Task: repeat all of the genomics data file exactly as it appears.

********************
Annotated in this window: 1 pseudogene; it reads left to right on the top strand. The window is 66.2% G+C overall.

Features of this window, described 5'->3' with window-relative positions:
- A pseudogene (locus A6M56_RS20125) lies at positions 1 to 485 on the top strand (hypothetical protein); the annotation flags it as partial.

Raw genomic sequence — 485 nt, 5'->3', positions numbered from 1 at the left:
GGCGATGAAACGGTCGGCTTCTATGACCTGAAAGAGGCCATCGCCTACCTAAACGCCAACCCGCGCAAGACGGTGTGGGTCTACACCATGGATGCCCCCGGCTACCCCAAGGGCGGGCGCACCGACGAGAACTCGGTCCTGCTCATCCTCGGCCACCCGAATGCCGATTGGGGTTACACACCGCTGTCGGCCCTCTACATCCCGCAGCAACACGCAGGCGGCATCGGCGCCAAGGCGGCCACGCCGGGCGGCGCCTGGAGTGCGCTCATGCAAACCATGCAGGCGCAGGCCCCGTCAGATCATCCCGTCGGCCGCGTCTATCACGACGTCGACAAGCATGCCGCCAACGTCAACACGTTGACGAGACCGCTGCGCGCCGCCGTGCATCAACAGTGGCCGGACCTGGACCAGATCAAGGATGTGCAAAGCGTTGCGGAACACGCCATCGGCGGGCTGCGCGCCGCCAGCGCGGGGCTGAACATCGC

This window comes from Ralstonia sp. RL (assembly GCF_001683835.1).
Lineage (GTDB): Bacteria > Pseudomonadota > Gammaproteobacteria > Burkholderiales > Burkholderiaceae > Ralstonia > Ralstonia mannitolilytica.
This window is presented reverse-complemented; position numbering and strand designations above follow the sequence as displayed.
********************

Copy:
Annotated in this window: 1 pseudogene; it reads left to right on the top strand. The window is 66.2% G+C overall.

Features of this window, described 5'->3' with window-relative positions:
- A pseudogene (locus A6M56_RS20125) lies at positions 1 to 485 on the top strand (hypothetical protein); the annotation flags it as partial.

Raw genomic sequence — 485 nt, 5'->3', positions numbered from 1 at the left:
GGCGATGAAACGGTCGGCTTCTATGACCTGAAAGAGGCCATCGCCTACCTAAACGCCAACCCGCGCAAGACGGTGTGGGTCTACACCATGGATGCCCCCGGCTACCCCAAGGGCGGGCGCACCGACGAGAACTCGGTCCTGCTCATCCTCGGCCACCCGAATGCCGATTGGGGTTACACACCGCTGTCGGCCCTCTACATCCCGCAGCAACACGCAGGCGGCATCGGCGCCAAGGCGGCCACGCCGGGCGGCGCCTGGAGTGCGCTCATGCAAACCATGCAGGCGCAGGCCCCGTCAGATCATCCCGTCGGCCGCGTCTATCACGACGTCGACAAGCATGCCGCCAACGTCAACACGTTGACGAGACCGCTGCGCGCCGCCGTGCATCAACAGTGGCCGGACCTGGACCAGATCAAGGATGTGCAAAGCGTTGCGGAACACGCCATCGGCGGGCTGCGCGCCGCCAGCGCGGGGCTGAACATCGC

This window comes from Ralstonia sp. RL (assembly GCF_001683835.1).
Lineage (GTDB): Bacteria > Pseudomonadota > Gammaproteobacteria > Burkholderiales > Burkholderiaceae > Ralstonia > Ralstonia mannitolilytica.
This window is presented reverse-complemented; position numbering and strand designations above follow the sequence as displayed.